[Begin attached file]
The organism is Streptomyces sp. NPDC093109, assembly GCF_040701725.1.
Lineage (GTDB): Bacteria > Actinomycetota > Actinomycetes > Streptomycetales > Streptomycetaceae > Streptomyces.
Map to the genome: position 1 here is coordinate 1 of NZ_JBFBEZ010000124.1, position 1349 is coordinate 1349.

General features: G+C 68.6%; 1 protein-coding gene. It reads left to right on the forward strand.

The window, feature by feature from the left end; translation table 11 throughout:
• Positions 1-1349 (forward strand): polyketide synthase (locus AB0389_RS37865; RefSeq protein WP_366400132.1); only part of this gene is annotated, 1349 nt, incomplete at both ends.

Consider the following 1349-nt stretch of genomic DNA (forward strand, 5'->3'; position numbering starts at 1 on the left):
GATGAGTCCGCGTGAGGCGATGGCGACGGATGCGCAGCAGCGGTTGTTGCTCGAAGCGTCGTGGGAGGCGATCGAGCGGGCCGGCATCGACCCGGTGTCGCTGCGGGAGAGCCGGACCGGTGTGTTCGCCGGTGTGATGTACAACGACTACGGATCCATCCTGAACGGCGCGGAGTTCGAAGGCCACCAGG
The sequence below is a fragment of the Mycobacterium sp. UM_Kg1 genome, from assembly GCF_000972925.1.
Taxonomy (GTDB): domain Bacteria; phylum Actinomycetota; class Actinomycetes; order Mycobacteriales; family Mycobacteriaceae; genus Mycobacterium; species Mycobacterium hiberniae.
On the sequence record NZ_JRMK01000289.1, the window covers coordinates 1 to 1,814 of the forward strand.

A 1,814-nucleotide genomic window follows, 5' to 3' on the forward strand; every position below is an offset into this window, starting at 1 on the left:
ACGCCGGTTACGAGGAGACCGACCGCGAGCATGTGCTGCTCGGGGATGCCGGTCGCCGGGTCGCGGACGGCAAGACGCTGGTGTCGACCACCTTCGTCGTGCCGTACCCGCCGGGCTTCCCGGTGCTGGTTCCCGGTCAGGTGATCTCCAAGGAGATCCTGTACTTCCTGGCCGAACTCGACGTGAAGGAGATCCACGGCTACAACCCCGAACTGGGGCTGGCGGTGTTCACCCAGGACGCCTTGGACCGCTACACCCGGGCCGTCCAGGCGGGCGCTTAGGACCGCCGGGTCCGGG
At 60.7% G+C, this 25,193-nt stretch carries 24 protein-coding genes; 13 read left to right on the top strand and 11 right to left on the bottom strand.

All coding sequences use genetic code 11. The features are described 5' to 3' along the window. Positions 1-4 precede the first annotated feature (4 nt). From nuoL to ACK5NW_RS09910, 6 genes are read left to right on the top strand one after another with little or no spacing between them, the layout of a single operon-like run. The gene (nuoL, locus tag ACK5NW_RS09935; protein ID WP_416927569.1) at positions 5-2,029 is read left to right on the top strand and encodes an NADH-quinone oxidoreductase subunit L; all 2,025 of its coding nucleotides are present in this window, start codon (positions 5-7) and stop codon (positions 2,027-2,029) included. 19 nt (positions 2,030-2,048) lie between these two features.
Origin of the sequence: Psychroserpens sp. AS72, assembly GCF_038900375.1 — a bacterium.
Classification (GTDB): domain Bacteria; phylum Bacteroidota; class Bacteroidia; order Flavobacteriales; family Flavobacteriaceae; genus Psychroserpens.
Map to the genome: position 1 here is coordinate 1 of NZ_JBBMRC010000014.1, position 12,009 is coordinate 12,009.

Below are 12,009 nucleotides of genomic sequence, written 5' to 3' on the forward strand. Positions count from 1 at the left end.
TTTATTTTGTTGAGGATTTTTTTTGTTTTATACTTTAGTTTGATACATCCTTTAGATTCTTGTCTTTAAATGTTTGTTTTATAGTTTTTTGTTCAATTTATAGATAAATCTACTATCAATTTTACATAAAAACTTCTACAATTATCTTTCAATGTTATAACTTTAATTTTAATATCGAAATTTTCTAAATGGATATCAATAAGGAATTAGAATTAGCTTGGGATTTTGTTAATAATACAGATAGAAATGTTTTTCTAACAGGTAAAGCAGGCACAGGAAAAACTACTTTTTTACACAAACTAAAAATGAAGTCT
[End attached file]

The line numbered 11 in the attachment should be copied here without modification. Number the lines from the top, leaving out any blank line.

On the sequence record NZ_JRMK01000289.1, the window covers coordinates 1 to 1,814 of the forward strand.